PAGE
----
Savages: The Wedding by Sabri Louatah

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Savages: The Wedding
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A Saturday in May. Paris.

It's the eve of the French presidential elections - 'The Election of the Century' say the newspaper headlines - and Chaouch, the nation's first Arab candidate, has victory in his sights. It has been a long campaign, and with his wife Esther and daughter Jasmine by his side, he spends the remaining hours with close advisors in a hotel in Nimes. Much of the dinner table chatter revolves around Jasmine's boyfriend; Fouad Nerrouche, a well-known actor with the same Algerian origins as her father, who has just publicly endorsed Chaouch's candidacy. However shallow it may seem, it's difficult to ignore the influence of celebrity support in this complex and unpredictable race . . . 

The same day. Saint-Etienne.

The Nerrouche family is frantically preparing for a grand wedding, and Fouad himself is there to help out. But younger cousin Krim - who has recently lost his job - is becoming increasingly agitated, and no one knows why. As the day goes on, it becomes clear that the cousin's problems go far deeper than unemployment. Krim has been stealing from a local gang leader and after being discovered, found himself indebted to his powerful cousin, Nazir - Fouad's brother. Nazir is a very shady figure, and is heavily involved in a dark underworld of crime. Together, their plans will cause Fouad's two very different worlds to meet in a way no one would have dared to imagine. Within a few hours, the threads start to unravel, and the collision between the destiny of a family and the hopes of a country becomes inevitable.

Book Review

Savages – The Wedding is the first book in French author Sabri Louatah’s Saint-Etienne Quartet.  Originally written in 2011, the subject matter is if anything more relevant now than it was then, given the terrorist attacks in France over the last few years.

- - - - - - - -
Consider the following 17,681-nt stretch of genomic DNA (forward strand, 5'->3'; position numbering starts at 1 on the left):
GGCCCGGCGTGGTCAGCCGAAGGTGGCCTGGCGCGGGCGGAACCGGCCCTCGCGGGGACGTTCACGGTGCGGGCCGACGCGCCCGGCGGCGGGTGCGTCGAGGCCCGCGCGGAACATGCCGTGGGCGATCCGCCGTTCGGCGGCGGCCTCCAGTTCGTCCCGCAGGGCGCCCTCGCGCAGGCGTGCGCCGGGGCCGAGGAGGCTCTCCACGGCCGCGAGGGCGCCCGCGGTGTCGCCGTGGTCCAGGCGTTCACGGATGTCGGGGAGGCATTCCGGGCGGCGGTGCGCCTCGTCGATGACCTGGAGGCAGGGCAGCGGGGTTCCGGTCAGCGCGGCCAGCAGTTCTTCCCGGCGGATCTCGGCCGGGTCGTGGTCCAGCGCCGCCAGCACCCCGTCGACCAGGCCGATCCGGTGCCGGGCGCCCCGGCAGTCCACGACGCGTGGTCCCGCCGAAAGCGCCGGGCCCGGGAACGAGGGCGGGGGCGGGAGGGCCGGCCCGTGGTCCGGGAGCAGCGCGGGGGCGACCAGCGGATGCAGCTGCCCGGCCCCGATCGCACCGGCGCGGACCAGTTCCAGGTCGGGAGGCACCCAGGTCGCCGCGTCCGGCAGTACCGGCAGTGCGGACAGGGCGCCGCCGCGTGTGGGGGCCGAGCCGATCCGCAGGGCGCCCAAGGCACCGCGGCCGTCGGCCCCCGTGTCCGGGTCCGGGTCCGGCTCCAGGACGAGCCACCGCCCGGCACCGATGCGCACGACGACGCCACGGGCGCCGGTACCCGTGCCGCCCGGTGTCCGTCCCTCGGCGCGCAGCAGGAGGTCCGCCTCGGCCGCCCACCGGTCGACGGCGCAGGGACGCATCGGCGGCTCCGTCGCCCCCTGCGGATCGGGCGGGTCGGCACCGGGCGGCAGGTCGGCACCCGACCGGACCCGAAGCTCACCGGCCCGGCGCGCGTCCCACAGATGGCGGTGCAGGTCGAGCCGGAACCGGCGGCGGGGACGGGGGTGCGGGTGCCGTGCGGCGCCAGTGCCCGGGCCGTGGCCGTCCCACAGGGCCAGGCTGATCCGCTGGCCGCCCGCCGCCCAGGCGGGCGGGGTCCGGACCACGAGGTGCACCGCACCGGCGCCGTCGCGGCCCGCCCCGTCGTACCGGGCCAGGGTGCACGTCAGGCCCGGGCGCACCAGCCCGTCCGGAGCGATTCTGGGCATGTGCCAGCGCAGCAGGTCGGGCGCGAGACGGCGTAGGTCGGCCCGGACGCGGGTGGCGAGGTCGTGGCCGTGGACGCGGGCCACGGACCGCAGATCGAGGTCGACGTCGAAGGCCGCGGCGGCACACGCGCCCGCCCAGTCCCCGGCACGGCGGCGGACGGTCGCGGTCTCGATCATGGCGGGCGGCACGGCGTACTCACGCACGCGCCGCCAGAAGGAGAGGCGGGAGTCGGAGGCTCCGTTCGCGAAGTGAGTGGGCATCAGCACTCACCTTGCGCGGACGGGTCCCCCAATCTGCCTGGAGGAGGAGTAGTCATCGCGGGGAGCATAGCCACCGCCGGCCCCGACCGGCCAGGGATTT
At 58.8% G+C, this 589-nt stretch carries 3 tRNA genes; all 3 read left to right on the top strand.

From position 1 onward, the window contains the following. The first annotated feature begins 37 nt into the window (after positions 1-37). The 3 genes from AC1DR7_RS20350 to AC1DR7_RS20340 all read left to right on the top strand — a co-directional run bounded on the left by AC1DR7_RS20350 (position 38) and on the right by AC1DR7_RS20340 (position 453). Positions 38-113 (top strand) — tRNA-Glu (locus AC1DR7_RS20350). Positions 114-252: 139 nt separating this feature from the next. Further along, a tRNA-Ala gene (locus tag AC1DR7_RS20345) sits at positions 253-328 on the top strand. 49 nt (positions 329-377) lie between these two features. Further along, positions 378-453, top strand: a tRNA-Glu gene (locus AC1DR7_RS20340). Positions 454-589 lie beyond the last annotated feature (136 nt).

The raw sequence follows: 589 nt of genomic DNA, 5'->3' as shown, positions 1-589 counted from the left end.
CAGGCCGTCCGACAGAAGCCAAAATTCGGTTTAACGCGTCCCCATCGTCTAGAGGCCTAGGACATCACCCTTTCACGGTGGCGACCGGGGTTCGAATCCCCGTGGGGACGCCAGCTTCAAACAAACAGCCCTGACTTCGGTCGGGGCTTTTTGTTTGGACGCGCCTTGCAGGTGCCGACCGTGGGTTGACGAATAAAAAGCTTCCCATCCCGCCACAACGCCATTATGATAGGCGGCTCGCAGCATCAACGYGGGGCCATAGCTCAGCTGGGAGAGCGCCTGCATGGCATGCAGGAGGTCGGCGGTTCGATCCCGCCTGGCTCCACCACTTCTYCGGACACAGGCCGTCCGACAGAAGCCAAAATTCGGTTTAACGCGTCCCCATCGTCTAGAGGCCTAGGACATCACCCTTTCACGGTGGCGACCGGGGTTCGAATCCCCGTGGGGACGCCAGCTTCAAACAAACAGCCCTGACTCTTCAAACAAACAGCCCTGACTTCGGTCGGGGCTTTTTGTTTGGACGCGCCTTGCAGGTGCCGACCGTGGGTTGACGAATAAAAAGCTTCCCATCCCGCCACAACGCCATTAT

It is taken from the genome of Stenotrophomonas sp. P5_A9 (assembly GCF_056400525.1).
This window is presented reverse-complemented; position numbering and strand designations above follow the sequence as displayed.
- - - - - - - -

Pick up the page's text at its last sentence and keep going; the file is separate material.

Savages opens on the campaign trail for an Algerian candidate for the French presidency. Idder Chaouch has brought in American campaign advisors to help him turn around a campaign that is potentially sinking. The extended prologue focuses on Chaouch, his family and in particular, his daughter’s tv-star boyfriend Fouad Nerrouche, who is using his star power to boost the campaign. The book then jumps forward to the day before the election and the marriage of Fouad’s brother Slim and charts a growing collision between the personal and the political.

Taking his cue from tv programs like The Wire, Louatah ranges across a number of likeable and unsavoury characters, with the real tension building in the background of what is already a fairly heightened situation. But the narrative focus of Savages, if it has one, is Fouad’s cousin Krim. Krim has fallen in with a bad crowd and has found himself out of a job and on the wrong side of a local crime boss. While he has no real political or religious affiliation, Louatah shows how Krim can become prey to fundamentalism, particularly when preached by a radicalised member of his own family. But Louatah has broader concerns, and ranges across different members of the extended family, exploring the experience of Algerians and other Muslims in French society.

Louatah manages to build tension on every level. The wedding itself is constantly in danger of spinning out of control and is thrown into chaos by some nasty revelations. Meanwhile, a deeper plot is playing out, the edges of it only slowly becoming clear as attention steers away from the wedding itself. The ending, while shocking, leaves plenty of balls in the air for the Nerrouche family and for Louatah to explore in the next three installments of this series.

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